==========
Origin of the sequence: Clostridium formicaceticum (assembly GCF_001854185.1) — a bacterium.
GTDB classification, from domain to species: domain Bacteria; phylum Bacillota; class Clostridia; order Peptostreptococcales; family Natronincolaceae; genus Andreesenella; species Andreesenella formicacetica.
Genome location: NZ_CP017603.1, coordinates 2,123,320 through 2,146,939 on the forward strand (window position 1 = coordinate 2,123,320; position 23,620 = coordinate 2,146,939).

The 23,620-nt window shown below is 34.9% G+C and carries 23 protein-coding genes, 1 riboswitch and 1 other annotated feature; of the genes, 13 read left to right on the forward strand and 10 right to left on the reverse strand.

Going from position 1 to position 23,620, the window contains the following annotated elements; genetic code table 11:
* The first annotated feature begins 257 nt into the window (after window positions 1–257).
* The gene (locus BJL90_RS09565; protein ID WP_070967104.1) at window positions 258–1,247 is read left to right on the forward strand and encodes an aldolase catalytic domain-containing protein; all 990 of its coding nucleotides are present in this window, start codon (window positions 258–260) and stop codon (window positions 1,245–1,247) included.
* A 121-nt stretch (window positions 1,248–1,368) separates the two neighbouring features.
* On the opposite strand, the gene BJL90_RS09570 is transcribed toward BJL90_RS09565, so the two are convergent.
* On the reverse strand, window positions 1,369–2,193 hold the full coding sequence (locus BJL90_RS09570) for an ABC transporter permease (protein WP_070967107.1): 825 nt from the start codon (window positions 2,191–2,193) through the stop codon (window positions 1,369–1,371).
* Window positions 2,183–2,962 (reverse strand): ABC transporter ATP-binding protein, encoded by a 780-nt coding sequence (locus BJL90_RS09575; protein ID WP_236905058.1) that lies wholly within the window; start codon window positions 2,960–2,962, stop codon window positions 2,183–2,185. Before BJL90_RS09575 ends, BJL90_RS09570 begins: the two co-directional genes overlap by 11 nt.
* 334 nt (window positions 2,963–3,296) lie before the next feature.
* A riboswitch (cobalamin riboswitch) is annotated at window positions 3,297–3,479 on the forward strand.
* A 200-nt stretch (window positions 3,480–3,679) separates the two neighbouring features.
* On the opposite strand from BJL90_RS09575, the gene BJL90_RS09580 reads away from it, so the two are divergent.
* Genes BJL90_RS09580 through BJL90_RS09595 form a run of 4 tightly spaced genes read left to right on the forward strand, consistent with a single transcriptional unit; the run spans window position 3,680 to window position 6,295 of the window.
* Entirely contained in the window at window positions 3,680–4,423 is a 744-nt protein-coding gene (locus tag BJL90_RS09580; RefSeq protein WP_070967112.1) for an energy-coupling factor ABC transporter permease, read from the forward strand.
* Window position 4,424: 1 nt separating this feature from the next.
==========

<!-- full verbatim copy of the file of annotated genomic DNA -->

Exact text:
Origin of the sequence: Clostridium formicaceticum (assembly GCF_001854185.1) — a bacterium.
GTDB classification, from domain to species: domain Bacteria; phylum Bacillota; class Clostridia; order Peptostreptococcales; family Natronincolaceae; genus Andreesenella; species Andreesenella formicacetica.
Genome location: NZ_CP017603.1, coordinates 2,123,320 through 2,146,939 on the forward strand (window position 1 = coordinate 2,123,320; position 23,620 = coordinate 2,146,939).

The 23,620-nt window shown below is 34.9% G+C and carries 23 protein-coding genes, 1 riboswitch and 1 other annotated feature; of the genes, 13 read left to right on the forward strand and 10 right to left on the reverse strand.

Going from position 1 to position 23,620, the window contains the following annotated elements; genetic code table 11:
* The first annotated feature begins 257 nt into the window (after window positions 1–257).
* The gene (locus BJL90_RS09565; protein ID WP_070967104.1) at window positions 258–1,247 is read left to right on the forward strand and encodes an aldolase catalytic domain-containing protein; all 990 of its coding nucleotides are present in this window, start codon (window positions 258–260) and stop codon (window positions 1,245–1,247) included.
* A 121-nt stretch (window positions 1,248–1,368) separates the two neighbouring features.
* On the opposite strand, the gene BJL90_RS09570 is transcribed toward BJL90_RS09565, so the two are convergent.
* On the reverse strand, window positions 1,369–2,193 hold the full coding sequence (locus BJL90_RS09570) for an ABC transporter permease (protein WP_070967107.1): 825 nt from the start codon (window positions 2,191–2,193) through the stop codon (window positions 1,369–1,371).
* Window positions 2,183–2,962 (reverse strand): ABC transporter ATP-binding protein, encoded by a 780-nt coding sequence (locus BJL90_RS09575; protein ID WP_236905058.1) that lies wholly within the window; start codon window positions 2,960–2,962, stop codon window positions 2,183–2,185. Before BJL90_RS09575 ends, BJL90_RS09570 begins: the two co-directional genes overlap by 11 nt.
* 334 nt (window positions 2,963–3,296) lie before the next feature.
* A riboswitch (cobalamin riboswitch) is annotated at window positions 3,297–3,479 on the forward strand.
* A 200-nt stretch (window positions 3,480–3,679) separates the two neighbouring features.
* On the opposite strand from BJL90_RS09575, the gene BJL90_RS09580 reads away from it, so the two are divergent.
* Genes BJL90_RS09580 through BJL90_RS09595 form a run of 4 tightly spaced genes read left to right on the forward strand, consistent with a single transcriptional unit; the run spans window position 3,680 to window position 6,295 of the window.
* Entirely contained in the window at window positions 3,680–4,423 is a 744-nt protein-coding gene (locus tag BJL90_RS09580; RefSeq protein WP_070967112.1) for an energy-coupling factor ABC transporter permease, read from the forward strand.
* Window position 4,424: 1 nt separating this feature from the next.